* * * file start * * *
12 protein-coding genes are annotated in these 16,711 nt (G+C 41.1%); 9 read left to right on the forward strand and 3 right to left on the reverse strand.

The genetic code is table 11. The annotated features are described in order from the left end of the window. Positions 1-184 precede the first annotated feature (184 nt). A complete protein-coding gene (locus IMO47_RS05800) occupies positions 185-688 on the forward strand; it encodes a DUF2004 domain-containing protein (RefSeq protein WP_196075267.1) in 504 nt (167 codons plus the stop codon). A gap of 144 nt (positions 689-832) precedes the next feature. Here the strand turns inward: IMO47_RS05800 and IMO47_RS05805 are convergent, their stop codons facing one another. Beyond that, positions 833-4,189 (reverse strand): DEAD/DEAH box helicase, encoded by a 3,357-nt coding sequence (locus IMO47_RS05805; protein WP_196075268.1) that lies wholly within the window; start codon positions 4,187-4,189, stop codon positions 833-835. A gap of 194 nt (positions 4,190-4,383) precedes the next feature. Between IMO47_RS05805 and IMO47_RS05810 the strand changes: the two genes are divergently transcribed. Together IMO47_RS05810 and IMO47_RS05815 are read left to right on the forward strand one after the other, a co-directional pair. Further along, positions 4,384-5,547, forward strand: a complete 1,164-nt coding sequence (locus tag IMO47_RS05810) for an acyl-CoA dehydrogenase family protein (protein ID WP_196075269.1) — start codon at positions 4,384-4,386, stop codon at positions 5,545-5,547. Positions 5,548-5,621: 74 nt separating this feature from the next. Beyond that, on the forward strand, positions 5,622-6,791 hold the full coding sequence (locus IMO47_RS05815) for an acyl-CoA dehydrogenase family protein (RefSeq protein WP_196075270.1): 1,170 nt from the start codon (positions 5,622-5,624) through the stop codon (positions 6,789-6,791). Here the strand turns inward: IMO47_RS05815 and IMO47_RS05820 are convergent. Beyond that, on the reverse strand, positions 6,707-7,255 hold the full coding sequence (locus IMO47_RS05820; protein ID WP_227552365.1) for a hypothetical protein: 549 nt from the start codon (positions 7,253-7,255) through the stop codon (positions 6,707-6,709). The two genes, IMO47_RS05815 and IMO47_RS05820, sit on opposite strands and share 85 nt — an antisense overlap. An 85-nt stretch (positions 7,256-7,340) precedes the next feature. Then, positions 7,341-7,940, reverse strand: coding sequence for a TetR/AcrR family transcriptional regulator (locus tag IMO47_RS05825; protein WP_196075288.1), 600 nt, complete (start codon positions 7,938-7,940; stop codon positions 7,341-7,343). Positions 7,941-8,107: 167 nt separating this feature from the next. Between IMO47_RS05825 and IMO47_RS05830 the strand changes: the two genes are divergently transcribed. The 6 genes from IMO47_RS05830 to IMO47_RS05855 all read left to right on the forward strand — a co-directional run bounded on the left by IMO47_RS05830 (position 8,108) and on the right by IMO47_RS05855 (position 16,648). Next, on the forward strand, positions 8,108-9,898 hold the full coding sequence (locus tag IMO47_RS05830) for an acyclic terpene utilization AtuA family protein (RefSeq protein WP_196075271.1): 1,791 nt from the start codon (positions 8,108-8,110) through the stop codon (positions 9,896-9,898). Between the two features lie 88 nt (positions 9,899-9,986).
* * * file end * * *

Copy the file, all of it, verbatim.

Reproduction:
12 protein-coding genes are annotated in these 16,711 nt (G+C 41.1%); 9 read left to right on the forward strand and 3 right to left on the reverse strand.

The genetic code is table 11. The annotated features are described in order from the left end of the window. Positions 1-184 precede the first annotated feature (184 nt). A complete protein-coding gene (locus IMO47_RS05800) occupies positions 185-688 on the forward strand; it encodes a DUF2004 domain-containing protein (RefSeq protein WP_196075267.1) in 504 nt (167 codons plus the stop codon). A gap of 144 nt (positions 689-832) precedes the next feature. Here the strand turns inward: IMO47_RS05800 and IMO47_RS05805 are convergent, their stop codons facing one another. Beyond that, positions 833-4,189 (reverse strand): DEAD/DEAH box helicase, encoded by a 3,357-nt coding sequence (locus IMO47_RS05805; protein WP_196075268.1) that lies wholly within the window; start codon positions 4,187-4,189, stop codon positions 833-835. A gap of 194 nt (positions 4,190-4,383) precedes the next feature. Between IMO47_RS05805 and IMO47_RS05810 the strand changes: the two genes are divergently transcribed. Together IMO47_RS05810 and IMO47_RS05815 are read left to right on the forward strand one after the other, a co-directional pair. Further along, positions 4,384-5,547, forward strand: a complete 1,164-nt coding sequence (locus tag IMO47_RS05810) for an acyl-CoA dehydrogenase family protein (protein ID WP_196075269.1) — start codon at positions 4,384-4,386, stop codon at positions 5,545-5,547. Positions 5,548-5,621: 74 nt separating this feature from the next. Beyond that, on the forward strand, positions 5,622-6,791 hold the full coding sequence (locus IMO47_RS05815) for an acyl-CoA dehydrogenase family protein (RefSeq protein WP_196075270.1): 1,170 nt from the start codon (positions 5,622-5,624) through the stop codon (positions 6,789-6,791). Here the strand turns inward: IMO47_RS05815 and IMO47_RS05820 are convergent. Beyond that, on the reverse strand, positions 6,707-7,255 hold the full coding sequence (locus IMO47_RS05820; protein ID WP_227552365.1) for a hypothetical protein: 549 nt from the start codon (positions 7,253-7,255) through the stop codon (positions 6,707-6,709). The two genes, IMO47_RS05815 and IMO47_RS05820, sit on opposite strands and share 85 nt — an antisense overlap. An 85-nt stretch (positions 7,256-7,340) precedes the next feature. Then, positions 7,341-7,940, reverse strand: coding sequence for a TetR/AcrR family transcriptional regulator (locus tag IMO47_RS05825; protein WP_196075288.1), 600 nt, complete (start codon positions 7,938-7,940; stop codon positions 7,341-7,343). Positions 7,941-8,107: 167 nt separating this feature from the next. Between IMO47_RS05825 and IMO47_RS05830 the strand changes: the two genes are divergently transcribed. The 6 genes from IMO47_RS05830 to IMO47_RS05855 all read left to right on the forward strand — a co-directional run bounded on the left by IMO47_RS05830 (position 8,108) and on the right by IMO47_RS05855 (position 16,648). Next, on the forward strand, positions 8,108-9,898 hold the full coding sequence (locus tag IMO47_RS05830) for an acyclic terpene utilization AtuA family protein (RefSeq protein WP_196075271.1): 1,791 nt from the start codon (positions 8,108-8,110) through the stop codon (positions 9,896-9,898). Between the two features lie 88 nt (positions 9,899-9,986).